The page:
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Cellular uptake of ultrasmall and uniform glutathione-coated gold nanoparticles

Wednesday, October 10, 2012 — Poster Session II

Noon – 2:00 p.m

Natcher Conference Center, Building 45




  • A.A. Sousa
  • J.T. Morgan
  • P.H. Brown
  • M.J. Kruhlak
  • R.D. Leapman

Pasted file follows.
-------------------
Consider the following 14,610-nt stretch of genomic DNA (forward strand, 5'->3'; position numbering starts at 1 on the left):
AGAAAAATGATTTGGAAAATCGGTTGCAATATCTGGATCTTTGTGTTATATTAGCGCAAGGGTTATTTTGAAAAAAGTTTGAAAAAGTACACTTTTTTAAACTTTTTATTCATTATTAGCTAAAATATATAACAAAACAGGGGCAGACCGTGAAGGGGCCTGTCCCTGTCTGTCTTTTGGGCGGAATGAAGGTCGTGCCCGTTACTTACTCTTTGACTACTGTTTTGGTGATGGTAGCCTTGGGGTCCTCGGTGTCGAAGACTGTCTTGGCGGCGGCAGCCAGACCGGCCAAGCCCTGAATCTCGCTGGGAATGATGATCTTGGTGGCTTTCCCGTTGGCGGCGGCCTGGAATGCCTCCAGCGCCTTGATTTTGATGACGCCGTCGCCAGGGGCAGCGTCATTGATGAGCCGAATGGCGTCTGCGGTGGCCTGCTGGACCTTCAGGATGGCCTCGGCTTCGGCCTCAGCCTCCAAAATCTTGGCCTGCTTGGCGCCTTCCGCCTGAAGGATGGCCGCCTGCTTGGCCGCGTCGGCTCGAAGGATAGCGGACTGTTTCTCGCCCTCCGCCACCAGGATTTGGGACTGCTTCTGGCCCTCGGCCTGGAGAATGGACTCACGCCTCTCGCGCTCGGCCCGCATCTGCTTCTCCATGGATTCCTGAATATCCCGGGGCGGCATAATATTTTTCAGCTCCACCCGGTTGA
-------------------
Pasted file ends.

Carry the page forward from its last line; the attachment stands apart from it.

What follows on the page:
Gold nanoparticles constitute versatile platforms for the development of novel reagents in nanomedicine. They can be synthesized in a wide range of sizes and shapes, and can be functionalized with a variety of molecules including antibodies, peptides, drugs, etc. For applications in drug delivery, functional AuNPs must be generally capable of entering cells efficiently and reaching the cytosol and nucleus. In this regard, ultrasmall AuNPs with diameters below 2 nm are especially attractive, since they are expected to exhibit enhanced cytosolic and nuclear localization when compared to larger particles. Here we report the synthesis and characterization of an ultrasmall gold nanoparticle (< 2 nm) stabilized with glutathione. We characterized the size and uniformity of the glutathione-stabilized nanoparticles (AuGSH) by analytical ultracentrifugation and quantitative scanning transmission electron microscopy (STEM). HeLa cells were then incubated with AuGSH and imaged by STEM without silver enhancement of the nanoparticles. This imaging approach enabled unbiased detection and quantification of individual ultrasmall AuGSH nanoparticles and aggregates in the cytoplasm and nucleus of the HeLa cells.

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